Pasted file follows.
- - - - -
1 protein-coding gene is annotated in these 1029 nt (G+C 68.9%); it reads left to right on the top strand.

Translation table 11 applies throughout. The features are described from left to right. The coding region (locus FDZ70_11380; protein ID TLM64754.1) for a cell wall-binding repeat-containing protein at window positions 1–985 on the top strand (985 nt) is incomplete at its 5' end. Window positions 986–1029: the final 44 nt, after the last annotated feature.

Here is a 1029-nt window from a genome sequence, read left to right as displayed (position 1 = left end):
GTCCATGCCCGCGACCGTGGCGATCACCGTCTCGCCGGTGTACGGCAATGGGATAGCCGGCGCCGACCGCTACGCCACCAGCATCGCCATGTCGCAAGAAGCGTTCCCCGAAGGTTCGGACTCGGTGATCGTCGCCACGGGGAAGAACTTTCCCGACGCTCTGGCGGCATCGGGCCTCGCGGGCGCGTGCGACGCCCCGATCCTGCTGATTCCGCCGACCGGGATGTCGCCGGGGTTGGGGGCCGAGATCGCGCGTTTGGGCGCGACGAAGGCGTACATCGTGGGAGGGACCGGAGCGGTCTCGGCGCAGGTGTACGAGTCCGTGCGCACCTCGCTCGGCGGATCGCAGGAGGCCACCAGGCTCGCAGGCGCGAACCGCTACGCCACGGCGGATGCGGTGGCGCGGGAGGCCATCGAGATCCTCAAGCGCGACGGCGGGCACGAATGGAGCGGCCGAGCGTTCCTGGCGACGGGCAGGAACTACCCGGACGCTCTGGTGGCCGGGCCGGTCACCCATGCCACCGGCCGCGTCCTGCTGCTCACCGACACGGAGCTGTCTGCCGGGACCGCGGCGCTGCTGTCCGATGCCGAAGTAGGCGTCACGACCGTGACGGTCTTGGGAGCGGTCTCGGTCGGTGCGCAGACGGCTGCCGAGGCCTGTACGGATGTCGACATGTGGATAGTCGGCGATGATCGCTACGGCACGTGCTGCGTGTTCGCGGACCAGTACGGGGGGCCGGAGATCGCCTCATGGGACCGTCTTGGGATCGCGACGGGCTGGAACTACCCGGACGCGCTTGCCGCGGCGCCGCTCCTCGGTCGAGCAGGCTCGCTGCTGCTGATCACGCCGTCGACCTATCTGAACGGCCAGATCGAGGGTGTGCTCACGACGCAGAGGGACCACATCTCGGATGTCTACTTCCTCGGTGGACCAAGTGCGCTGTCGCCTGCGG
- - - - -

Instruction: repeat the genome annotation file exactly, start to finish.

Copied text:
1 protein-coding gene is annotated in these 1029 nt (G+C 68.9%); it reads left to right on the top strand.

Translation table 11 applies throughout. The features are described from left to right. The coding region (locus FDZ70_11380; protein ID TLM64754.1) for a cell wall-binding repeat-containing protein at window positions 1–985 on the top strand (985 nt) is incomplete at its 5' end. Window positions 986–1029: the final 44 nt, after the last annotated feature.

Here is a 1029-nt window from a genome sequence, read left to right as displayed (position 1 = left end):
GTCCATGCCCGCGACCGTGGCGATCACCGTCTCGCCGGTGTACGGCAATGGGATAGCCGGCGCCGACCGCTACGCCACCAGCATCGCCATGTCGCAAGAAGCGTTCCCCGAAGGTTCGGACTCGGTGATCGTCGCCACGGGGAAGAACTTTCCCGACGCTCTGGCGGCATCGGGCCTCGCGGGCGCGTGCGACGCCCCGATCCTGCTGATTCCGCCGACCGGGATGTCGCCGGGGTTGGGGGCCGAGATCGCGCGTTTGGGCGCGACGAAGGCGTACATCGTGGGAGGGACCGGAGCGGTCTCGGCGCAGGTGTACGAGTCCGTGCGCACCTCGCTCGGCGGATCGCAGGAGGCCACCAGGCTCGCAGGCGCGAACCGCTACGCCACGGCGGATGCGGTGGCGCGGGAGGCCATCGAGATCCTCAAGCGCGACGGCGGGCACGAATGGAGCGGCCGAGCGTTCCTGGCGACGGGCAGGAACTACCCGGACGCTCTGGTGGCCGGGCCGGTCACCCATGCCACCGGCCGCGTCCTGCTGCTCACCGACACGGAGCTGTCTGCCGGGACCGCGGCGCTGCTGTCCGATGCCGAAGTAGGCGTCACGACCGTGACGGTCTTGGGAGCGGTCTCGGTCGGTGCGCAGACGGCTGCCGAGGCCTGTACGGATGTCGACATGTGGATAGTCGGCGATGATCGCTACGGCACGTGCTGCGTGTTCGCGGACCAGTACGGGGGGCCGGAGATCGCCTCATGGGACCGTCTTGGGATCGCGACGGGCTGGAACTACCCGGACGCGCTTGCCGCGGCGCCGCTCCTCGGTCGAGCAGGCTCGCTGCTGCTGATCACGCCGTCGACCTATCTGAACGGCCAGATCGAGGGTGTGCTCACGACGCAGAGGGACCACATCTCGGATGTCTACTTCCTCGGTGGACCAAGTGCGCTGTCGCCTGCGG